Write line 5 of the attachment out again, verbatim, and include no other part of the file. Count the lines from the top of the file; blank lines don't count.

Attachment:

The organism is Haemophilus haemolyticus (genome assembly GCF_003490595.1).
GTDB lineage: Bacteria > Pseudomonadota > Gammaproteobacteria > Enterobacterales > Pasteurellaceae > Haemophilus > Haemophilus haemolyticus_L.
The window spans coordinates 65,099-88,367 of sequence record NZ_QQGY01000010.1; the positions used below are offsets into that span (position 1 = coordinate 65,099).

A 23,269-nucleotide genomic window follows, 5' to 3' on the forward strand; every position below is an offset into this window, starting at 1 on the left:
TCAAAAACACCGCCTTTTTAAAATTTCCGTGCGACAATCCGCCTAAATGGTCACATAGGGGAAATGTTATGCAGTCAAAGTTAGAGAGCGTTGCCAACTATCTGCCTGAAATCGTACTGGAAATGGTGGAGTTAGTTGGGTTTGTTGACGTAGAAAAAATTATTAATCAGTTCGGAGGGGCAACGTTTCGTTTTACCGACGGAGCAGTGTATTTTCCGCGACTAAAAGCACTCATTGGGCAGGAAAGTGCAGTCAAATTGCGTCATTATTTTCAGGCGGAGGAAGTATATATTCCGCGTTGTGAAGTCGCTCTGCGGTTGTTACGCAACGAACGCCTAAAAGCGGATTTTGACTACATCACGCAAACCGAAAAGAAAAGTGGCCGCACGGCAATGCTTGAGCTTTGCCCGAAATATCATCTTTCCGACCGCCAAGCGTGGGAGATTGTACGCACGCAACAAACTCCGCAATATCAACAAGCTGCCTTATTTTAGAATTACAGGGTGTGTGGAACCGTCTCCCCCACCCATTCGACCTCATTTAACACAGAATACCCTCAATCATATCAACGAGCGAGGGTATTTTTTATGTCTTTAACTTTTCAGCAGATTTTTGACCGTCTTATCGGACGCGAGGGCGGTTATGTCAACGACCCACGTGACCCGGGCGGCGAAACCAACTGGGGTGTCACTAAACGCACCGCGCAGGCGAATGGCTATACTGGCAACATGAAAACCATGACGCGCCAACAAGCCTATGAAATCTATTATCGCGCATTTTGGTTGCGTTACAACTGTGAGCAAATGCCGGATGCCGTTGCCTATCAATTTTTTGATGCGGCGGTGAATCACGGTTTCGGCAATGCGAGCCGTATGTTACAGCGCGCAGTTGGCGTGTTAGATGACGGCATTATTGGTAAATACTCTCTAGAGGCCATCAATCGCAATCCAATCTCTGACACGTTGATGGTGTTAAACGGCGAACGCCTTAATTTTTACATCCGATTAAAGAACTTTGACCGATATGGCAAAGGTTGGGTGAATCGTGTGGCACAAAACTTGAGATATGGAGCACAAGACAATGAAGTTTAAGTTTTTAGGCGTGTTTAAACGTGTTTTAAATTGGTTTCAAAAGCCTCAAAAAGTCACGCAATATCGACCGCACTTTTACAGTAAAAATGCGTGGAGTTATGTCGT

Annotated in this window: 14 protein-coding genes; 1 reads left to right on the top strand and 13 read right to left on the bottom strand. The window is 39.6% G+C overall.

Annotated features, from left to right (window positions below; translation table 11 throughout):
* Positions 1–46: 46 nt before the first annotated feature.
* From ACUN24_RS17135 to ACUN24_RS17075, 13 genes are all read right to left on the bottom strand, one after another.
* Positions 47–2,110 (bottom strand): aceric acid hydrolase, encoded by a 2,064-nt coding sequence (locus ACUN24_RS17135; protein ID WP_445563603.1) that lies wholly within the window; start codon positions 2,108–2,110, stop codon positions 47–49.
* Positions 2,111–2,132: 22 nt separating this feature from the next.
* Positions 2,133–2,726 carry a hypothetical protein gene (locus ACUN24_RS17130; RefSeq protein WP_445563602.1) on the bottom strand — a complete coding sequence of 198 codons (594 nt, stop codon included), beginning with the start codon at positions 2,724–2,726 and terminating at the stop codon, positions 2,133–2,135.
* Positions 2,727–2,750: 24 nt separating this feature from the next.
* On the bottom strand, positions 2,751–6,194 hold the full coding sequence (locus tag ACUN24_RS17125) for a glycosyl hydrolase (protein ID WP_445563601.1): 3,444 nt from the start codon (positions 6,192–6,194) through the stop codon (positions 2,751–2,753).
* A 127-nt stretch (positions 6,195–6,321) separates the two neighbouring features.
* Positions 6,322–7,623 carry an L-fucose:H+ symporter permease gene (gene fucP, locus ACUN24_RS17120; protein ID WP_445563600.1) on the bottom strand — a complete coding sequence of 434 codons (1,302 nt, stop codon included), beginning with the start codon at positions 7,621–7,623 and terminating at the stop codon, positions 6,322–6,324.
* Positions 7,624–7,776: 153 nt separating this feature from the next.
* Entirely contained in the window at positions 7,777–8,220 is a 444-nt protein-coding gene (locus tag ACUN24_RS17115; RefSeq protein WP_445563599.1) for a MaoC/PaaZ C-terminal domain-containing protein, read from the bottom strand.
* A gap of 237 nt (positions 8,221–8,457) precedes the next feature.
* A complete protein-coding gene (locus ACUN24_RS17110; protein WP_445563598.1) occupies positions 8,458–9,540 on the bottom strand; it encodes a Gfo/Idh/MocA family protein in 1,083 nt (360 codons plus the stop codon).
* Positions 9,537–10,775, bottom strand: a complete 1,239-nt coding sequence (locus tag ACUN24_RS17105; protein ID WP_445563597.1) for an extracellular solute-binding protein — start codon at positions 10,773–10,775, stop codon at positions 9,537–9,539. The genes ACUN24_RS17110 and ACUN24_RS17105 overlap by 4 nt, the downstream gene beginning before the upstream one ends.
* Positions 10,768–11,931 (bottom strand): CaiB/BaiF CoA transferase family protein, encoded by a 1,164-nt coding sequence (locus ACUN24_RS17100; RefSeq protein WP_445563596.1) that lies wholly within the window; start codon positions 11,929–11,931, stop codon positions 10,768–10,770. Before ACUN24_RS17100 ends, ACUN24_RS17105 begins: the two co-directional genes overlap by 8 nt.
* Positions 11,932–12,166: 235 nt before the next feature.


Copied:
TCAAAAACACCGCCTTTTTAAAATTTCCGTGCGACAATCCGCCTAAATGGTCACATAGGGGAAATGTTATGCAGTCAAAGTTAGAGAGCGTTGCCAACTATCTGCCTGAAATCGTACTGGAAATGGTGGAGTTAGTTGGGTTTGTTGACGTAGAAAAAATTATTAATCAGTTCGGAGGGGCAACGTTTCGTTTTACCGACGGAGCAGTGTATTTTCCGCGACTAAAAGCACTCATTGGGCAGGAAAGTGCAGTCAAATTGCGTCATTATTTTCAGGCGGAGGAAGTATATATTCCGCGTTGTGAAGTCGCTCTGCGGTTGTTACGCAACGAACGCCTAAAAGCGGATTTTGACTACATCACGCAAACCGAAAAGAAAAGTGGCCGCACGGCAATGCTTGAGCTTTGCCCGAAATATCATCTTTCCGACCGCCAAGCGTGGGAGATTGTACGCACGCAACAAACTCCGCAATATCAACAAGCTGCCTTATTTTAGAATTACAGGGTGTGTGGAACCGTCTCCCCCACCCATTCGACCTCATTTAACACAGAATACCCTCAATCATATCAACGAGCGAGGGTATTTTTTATGTCTTTAACTTTTCAGCAGATTTTTGACCGTCTTATCGGACGCGAGGGCGGTTATGTCAACGACCCACGTGACCCGGGCGGCGAAACCAACTGGGGTGTCACTAAACGCACCGCGCAGGCGAATGGCTATACTGGCAACATGAAAACCATGACGCGCCAACAAGCCTATGAAATCTATTATCGCGCATTTTGGTTGCGTTACAACTGTGAGCAAATGCCGGATGCCGTTGCCTATCAATTTTTTGATGCGGCGGTGAATCACGGTTTCGGCAATGCGAGCCGTATGTTACAGCGCGCAGTTGGCGTGTTAGATGACGGCATTATTGGTAAATACTCTCTAGAGGCCATCAATCGCAATCCAATCTCTGACACGTTGATGGTGTTAAACGGCGAACGCCTTAATTTTTACATCCGATTAAAGAACTTTGACCGATATGGCAAAGGTTGGGTGAATCGTGTGGCACAAAACTTGAGATATGGAGCACAAGACAATGAAGTTTAAGTTTTTAGGCGTGTTTAAACGTGTTTTAAATTGGTTTCAAAAGCCTCAAAAAGTCACGCAATATCGACCGCACTTTTACAGTAAAAATGCGTGGAGTTATGTCGT